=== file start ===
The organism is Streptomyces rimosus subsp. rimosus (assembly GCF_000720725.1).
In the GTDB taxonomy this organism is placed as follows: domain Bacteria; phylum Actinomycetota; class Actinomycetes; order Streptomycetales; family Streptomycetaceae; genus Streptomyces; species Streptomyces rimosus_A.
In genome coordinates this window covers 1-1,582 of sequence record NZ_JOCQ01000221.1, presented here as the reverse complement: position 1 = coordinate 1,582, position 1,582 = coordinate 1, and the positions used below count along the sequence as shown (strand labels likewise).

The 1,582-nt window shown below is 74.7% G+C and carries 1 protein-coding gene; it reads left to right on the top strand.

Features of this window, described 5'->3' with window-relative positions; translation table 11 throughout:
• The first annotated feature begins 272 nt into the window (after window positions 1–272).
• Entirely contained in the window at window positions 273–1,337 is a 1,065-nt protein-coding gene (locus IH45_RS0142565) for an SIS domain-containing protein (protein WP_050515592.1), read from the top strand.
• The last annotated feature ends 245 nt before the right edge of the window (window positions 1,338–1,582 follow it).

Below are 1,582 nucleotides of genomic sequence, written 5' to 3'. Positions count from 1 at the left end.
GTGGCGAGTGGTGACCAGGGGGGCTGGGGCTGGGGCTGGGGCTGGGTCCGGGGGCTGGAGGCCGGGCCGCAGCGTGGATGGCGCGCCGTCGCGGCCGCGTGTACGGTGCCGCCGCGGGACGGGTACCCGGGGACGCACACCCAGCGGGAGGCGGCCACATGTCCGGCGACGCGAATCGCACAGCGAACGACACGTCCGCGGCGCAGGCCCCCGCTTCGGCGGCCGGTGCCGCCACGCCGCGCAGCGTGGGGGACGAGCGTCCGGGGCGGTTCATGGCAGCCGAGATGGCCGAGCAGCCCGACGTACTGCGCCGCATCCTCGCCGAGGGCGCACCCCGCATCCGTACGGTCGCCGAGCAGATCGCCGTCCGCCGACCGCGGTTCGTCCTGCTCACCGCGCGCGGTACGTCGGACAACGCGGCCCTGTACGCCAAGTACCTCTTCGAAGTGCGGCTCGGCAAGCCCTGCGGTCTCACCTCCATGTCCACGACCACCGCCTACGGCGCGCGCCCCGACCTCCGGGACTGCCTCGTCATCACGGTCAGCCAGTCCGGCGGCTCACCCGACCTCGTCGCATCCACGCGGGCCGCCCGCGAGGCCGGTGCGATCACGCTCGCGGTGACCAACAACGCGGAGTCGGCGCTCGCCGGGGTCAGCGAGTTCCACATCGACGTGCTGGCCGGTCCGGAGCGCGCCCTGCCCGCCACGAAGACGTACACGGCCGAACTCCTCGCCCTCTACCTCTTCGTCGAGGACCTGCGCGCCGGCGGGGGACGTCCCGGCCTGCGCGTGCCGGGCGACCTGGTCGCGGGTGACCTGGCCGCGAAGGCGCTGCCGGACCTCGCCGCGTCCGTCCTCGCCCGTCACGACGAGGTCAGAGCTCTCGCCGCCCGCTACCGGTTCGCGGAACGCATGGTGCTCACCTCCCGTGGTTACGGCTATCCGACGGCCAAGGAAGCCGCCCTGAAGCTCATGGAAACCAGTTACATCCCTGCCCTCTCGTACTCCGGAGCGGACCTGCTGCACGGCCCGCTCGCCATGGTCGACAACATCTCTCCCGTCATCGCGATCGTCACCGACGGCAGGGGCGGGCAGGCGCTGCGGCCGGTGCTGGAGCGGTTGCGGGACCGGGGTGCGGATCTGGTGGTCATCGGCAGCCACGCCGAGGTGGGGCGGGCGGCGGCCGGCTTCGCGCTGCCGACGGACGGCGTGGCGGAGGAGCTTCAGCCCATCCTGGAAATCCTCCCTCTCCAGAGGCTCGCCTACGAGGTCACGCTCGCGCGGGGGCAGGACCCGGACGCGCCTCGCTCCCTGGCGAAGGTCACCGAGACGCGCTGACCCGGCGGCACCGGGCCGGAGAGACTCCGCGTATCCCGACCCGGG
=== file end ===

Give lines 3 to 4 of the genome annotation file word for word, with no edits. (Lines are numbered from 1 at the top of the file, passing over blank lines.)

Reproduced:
In genome coordinates this window covers 1-1,582 of sequence record NZ_JOCQ01000221.1, presented here as the reverse complement: position 1 = coordinate 1,582, position 1,582 = coordinate 1, and the positions used below count along the sequence as shown (strand labels likewise).

The 1,582-nt window shown below is 74.7% G+C and carries 1 protein-coding gene; it reads left to right on the top strand.